From our experience, not every business rule can be fed into a decision table. The structure of business rule logic can be forced into the decision table through two mechanisms: First, the number of conditions in our asymmetric logic can be reduced with unnecessary vocabulary, functions and mapping. Next, the business rules that do not fit the decision table logic can be declared ‘out-of-bounds’ , or data manipulation or formulae These items would be ‘out-of-bounds’.
- Many formulae and computations
- Algorithms for seeking and selecting
If every fragment of logic in the Rule Flow was replaced with a decision table model, these models would become overly abstract. Since a decision table cannot loop through an array of records, these data must be prepared and fed into these decision tables. Many decision tables would have complex table conditions with expressions. To force the types of logic we encounter into decision table would require a very heavy methodology, one that requires adding a syntax or dictionary of terms. These terms compress the natural flow of the logic into a form that permits the logic to artificially fit a decision table.
Benefits of tables are:
- They provide a compact, succinct form of visual logic
- Many organizations have existing logic built into the decision tables
- With their limited logic variations, it is possible to perform automated checks on
- Maintaining well designed decision table is simple.
The troubles with tables are:
- Very large decision tables are difficult and complicated to maintain.
- Many business logic problems are asymmetric. Forcing symmetry with mappings and functions obscures the business logic.
- The logical pathways supported by decision tables are limited.
- Business rules that must iterate through records are not supported, or algorithms that must process arrays, and business rules that need services cannot be placed into decision tables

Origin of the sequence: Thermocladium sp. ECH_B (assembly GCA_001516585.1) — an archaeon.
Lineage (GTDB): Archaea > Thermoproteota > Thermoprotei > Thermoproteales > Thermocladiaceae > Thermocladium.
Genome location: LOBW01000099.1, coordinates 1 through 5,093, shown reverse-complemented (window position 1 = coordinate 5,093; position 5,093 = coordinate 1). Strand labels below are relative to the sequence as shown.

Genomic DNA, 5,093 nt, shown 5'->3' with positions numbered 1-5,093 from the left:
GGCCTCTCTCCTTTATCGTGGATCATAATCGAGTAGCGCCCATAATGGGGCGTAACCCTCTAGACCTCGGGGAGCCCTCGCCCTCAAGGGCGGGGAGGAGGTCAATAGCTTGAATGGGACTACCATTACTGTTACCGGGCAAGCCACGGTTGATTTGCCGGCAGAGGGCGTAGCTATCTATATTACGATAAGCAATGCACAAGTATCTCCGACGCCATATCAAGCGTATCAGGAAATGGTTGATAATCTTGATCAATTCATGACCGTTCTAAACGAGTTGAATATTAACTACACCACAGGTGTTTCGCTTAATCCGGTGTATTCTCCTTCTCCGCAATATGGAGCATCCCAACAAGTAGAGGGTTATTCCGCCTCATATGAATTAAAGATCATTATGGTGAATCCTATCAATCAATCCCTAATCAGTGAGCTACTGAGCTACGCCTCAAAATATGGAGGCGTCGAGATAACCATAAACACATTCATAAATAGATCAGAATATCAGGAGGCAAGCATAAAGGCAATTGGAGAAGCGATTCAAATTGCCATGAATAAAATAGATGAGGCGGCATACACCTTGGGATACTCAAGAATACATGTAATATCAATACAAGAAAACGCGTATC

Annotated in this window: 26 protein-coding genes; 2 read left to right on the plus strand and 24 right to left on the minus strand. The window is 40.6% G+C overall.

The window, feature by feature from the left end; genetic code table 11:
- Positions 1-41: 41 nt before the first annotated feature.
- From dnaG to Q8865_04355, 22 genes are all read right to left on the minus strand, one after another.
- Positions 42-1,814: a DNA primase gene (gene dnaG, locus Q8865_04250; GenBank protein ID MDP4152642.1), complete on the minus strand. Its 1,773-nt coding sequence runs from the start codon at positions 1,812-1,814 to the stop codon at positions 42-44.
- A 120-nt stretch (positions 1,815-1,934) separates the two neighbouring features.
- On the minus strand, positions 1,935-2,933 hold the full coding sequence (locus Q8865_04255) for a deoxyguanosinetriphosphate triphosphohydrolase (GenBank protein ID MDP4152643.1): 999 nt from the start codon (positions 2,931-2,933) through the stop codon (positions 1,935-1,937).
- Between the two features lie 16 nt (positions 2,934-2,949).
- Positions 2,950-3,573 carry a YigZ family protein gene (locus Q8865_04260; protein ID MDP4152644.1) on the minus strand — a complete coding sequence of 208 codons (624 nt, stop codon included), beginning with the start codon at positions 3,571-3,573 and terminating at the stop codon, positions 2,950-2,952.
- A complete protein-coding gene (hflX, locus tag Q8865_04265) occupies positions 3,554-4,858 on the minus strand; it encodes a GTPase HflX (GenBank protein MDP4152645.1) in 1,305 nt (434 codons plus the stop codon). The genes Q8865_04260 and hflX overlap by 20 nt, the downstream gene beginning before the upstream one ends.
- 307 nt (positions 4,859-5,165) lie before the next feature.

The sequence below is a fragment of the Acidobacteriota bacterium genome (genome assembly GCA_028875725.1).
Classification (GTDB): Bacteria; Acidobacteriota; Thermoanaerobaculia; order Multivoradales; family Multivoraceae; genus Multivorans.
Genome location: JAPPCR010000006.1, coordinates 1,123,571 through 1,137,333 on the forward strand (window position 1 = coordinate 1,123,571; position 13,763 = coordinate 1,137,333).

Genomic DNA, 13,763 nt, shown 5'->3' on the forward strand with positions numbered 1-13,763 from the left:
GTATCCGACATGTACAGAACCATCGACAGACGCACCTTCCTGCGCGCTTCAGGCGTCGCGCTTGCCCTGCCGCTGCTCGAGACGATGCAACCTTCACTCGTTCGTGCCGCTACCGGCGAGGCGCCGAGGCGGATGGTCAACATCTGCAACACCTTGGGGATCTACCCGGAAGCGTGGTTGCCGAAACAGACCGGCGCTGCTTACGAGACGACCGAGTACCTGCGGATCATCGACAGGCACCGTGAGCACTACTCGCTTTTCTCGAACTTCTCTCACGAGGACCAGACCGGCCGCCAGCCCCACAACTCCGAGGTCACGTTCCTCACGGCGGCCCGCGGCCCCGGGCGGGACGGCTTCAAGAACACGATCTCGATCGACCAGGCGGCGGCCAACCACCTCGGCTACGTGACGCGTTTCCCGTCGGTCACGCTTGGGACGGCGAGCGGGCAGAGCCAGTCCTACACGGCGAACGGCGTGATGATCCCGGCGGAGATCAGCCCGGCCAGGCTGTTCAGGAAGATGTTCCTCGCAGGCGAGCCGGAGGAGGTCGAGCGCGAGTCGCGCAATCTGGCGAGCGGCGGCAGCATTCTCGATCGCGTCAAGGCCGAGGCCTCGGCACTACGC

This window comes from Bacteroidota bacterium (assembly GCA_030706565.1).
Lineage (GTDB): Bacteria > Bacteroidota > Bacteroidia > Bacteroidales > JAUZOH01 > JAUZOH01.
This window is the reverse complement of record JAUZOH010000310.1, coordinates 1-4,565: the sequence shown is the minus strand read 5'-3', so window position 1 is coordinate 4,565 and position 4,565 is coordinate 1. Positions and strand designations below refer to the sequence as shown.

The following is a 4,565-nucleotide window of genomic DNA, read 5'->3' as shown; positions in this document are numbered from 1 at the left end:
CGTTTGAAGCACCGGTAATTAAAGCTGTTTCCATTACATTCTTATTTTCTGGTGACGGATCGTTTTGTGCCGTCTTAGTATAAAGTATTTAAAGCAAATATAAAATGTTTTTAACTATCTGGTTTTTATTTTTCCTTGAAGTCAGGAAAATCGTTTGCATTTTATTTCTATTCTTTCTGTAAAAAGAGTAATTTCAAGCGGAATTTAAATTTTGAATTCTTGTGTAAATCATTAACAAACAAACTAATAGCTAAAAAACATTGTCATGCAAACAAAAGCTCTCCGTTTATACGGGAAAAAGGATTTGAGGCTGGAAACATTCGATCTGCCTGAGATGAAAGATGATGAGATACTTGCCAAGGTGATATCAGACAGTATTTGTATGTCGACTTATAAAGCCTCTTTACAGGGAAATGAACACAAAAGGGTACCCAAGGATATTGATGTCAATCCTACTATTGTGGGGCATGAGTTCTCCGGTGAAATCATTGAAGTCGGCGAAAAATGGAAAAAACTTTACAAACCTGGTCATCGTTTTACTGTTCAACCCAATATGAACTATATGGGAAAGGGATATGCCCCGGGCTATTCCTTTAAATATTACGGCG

To create a decision table-only approach, all decision must be collapsed into a simplified hierarchy of logic. Yet, we often encounter decision scenario’s that filter records, compute the aggregate of a measure or conditionally jump across decision areas. These challenges are not easily placed into a decision table without a heavy vocabulary-oriented approach. Alternately, complicated computer code can be written to address this.
Therefore, developing a decision model should not be an exercise in data modeling. Visual Rules decision graph approach is more flexible and provides more visual metaphors. The result is a broader definition of decision, one that can meet the needs of a wide range of technical capabilities.
- Integration of the decision table formalism with a relational database environment, Vanthienen, J., Wets, G., 1995 , Information Systems, vol. 20, no. 7 (Nov.), pp. 595 – 616., refsdtpubs\DT&RelDB_InformationSystems.pdf
- On the decomposition of tabular knowledge systems Vanthienen J, Wijsen J, 1996, DTEW Research Report 9604, 11 pp.
- Knowledge factoring using normalization theory Vanthienen J, Snoeck M, 1993, International Symposium on the Management of Industrial and Corporate Knowledge (ISMICK), pp. 97 – 106, DTEW Research Report 9306, 20 pp., refsdtpubs\NORM4WIN.pdf